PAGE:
Ursula Mason knows first-hand what meth can do to communities.
She used to use it and now has walked hundreds of kilometres to raise awareness about the drug.
“We’re trying to get that out of our communities. It’s destroying lives. It’s destroying friendships, relationships and families and it’s just destroying everything,” Mason said.
She’s part of a small group of people who walked from St. Theresa Point First Nation, 460 kilometres northeast of Winnipeg, to the city for the cause.
The group arrived in Winnipeg on Sunday and plans to walk to the Manitoba Legislature Tuesday morning before heading to Ottawa.
They want to convince the province and federal government to set up meth treatment centres in their northern Manitoba communities and post sniffer dogs at local airports without regular security to stop meth from getting into remote locations.
Mason said she used meth for 17 months.
She was able to get clean the hard way — going cold turkey — and says religion is what helped her get clean.
“I thought I could never stop,” she said, while admitting she endangered the lives of her kids.
“When I was on it, I didn’t care about anything or anybody.”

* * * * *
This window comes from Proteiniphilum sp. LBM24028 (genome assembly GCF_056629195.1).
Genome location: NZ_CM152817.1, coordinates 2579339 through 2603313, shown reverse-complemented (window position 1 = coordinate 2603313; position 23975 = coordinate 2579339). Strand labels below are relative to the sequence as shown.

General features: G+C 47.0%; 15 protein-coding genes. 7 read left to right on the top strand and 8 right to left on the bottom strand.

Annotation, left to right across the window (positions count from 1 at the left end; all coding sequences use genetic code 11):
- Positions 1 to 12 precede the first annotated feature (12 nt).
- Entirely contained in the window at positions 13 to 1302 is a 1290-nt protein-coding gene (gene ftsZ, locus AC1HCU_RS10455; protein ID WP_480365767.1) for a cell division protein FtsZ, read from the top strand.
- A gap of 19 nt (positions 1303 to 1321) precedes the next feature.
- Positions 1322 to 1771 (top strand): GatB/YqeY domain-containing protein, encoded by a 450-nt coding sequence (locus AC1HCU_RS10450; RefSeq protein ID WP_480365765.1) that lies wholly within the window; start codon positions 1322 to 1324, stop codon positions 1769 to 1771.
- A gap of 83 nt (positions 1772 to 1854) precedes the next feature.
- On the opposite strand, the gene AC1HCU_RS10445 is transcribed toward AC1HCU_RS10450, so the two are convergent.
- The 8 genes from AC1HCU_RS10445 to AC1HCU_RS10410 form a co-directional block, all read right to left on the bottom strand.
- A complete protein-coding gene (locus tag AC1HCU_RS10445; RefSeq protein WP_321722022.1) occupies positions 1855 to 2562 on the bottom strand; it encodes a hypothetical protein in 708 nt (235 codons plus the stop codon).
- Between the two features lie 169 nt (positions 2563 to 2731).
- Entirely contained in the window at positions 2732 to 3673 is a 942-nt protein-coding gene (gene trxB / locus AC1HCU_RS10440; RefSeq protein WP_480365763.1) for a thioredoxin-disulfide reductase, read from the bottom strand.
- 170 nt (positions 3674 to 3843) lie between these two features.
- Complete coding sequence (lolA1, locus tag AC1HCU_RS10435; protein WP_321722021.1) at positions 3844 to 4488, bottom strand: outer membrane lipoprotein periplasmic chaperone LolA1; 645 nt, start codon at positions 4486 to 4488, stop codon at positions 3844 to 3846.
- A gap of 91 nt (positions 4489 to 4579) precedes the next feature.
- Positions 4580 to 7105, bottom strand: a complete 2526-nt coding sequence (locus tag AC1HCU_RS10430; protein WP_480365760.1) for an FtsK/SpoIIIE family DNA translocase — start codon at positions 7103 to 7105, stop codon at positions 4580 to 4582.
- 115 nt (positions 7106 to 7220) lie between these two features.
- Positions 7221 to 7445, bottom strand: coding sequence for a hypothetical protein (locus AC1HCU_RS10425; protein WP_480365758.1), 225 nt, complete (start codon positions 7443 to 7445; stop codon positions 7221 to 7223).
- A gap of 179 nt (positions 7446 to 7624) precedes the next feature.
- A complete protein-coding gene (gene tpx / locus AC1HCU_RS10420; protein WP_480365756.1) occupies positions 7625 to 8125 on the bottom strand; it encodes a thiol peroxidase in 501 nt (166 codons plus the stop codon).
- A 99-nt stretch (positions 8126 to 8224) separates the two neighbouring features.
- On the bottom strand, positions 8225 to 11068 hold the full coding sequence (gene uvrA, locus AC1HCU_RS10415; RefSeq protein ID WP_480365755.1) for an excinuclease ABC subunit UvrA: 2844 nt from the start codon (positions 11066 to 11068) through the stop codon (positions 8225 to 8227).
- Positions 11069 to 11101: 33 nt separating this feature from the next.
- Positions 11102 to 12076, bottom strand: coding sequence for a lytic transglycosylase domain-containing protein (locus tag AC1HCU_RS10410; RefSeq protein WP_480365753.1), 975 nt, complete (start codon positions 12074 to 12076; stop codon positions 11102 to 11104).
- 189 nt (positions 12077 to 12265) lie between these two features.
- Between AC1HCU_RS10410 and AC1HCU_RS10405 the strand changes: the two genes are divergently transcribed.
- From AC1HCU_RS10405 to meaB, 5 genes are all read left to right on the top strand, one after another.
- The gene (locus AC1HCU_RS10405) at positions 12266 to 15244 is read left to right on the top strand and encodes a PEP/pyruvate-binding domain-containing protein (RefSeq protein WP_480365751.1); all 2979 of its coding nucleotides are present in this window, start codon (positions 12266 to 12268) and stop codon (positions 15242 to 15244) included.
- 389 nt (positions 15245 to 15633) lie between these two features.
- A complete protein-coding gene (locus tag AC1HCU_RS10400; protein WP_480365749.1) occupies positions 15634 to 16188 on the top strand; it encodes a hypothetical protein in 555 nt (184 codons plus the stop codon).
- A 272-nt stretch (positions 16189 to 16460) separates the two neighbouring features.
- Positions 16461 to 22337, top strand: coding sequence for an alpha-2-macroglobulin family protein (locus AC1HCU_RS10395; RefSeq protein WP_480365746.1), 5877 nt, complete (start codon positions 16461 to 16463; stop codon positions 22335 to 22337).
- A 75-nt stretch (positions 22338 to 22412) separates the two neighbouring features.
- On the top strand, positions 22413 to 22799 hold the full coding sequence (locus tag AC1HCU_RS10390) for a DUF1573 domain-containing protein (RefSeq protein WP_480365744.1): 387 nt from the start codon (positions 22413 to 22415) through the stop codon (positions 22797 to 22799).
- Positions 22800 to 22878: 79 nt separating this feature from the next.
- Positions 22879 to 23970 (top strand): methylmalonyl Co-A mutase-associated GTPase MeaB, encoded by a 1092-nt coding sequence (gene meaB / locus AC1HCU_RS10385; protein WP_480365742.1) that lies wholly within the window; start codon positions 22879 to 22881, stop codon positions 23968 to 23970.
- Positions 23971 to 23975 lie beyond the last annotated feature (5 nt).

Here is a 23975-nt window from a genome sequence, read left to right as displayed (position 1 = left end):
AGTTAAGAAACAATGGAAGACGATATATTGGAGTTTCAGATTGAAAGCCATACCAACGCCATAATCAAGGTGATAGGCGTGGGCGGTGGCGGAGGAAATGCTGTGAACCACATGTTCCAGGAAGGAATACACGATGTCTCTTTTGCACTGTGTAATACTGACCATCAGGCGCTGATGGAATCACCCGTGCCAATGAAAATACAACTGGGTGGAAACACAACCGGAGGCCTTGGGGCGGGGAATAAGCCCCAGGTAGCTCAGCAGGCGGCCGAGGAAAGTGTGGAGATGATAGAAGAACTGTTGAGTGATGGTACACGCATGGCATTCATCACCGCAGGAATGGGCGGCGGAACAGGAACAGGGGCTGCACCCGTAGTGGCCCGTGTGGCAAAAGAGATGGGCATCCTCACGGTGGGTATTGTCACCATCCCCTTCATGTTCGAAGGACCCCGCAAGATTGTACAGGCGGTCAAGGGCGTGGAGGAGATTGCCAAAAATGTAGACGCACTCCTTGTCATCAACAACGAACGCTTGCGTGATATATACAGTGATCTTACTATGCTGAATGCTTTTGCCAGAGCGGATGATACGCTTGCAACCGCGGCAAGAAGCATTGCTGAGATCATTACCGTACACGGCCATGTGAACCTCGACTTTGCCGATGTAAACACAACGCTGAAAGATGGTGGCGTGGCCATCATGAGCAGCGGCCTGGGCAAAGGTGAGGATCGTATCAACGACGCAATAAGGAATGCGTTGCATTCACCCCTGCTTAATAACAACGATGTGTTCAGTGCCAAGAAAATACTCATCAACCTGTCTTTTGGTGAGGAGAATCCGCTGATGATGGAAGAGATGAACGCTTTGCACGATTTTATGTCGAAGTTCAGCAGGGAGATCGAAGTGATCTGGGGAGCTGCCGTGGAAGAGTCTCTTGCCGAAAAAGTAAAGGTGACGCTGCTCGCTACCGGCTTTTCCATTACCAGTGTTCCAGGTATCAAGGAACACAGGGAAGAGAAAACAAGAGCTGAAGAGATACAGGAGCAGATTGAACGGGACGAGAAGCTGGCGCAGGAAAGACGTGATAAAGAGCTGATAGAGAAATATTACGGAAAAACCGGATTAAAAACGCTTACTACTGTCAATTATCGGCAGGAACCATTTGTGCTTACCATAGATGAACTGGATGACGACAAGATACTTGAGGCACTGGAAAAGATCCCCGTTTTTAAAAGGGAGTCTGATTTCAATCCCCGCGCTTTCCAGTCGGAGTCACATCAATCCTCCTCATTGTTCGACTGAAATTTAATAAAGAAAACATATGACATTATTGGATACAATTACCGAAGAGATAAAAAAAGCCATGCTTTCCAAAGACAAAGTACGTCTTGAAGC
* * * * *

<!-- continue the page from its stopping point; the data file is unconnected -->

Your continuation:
Liberal MLA calls for action
Last week, Health Minister Kelvin Goertzen said he’d be willing to meet with the group once they arrived in Winnipeg.
He was speaking in response to a call for action from Manitoba Liberal MLA Judy Klassen, who represents the area including Island Lake.
During question period last week, Klassen echoed the group’s call for sniffer dogs at airports to screen flights into the communities
At the time, Klassen said many from Manitoba’s Island Lake communities, including St. Theresa Point, became hooked on meth in Winnipeg when wildfires forced them to evacuate to the city last summer.
Winnipeg: A city wide awake on crystal meth
Around 6,300 people were flown to Winnipeg and Brandon from the Island Lake First Nations of Wasagamack, St. Theresa Point and Garden Hill after wildfires broke out in the summer of 2017.
Published at Tue, 10 Apr 2018 09:29:47 -0400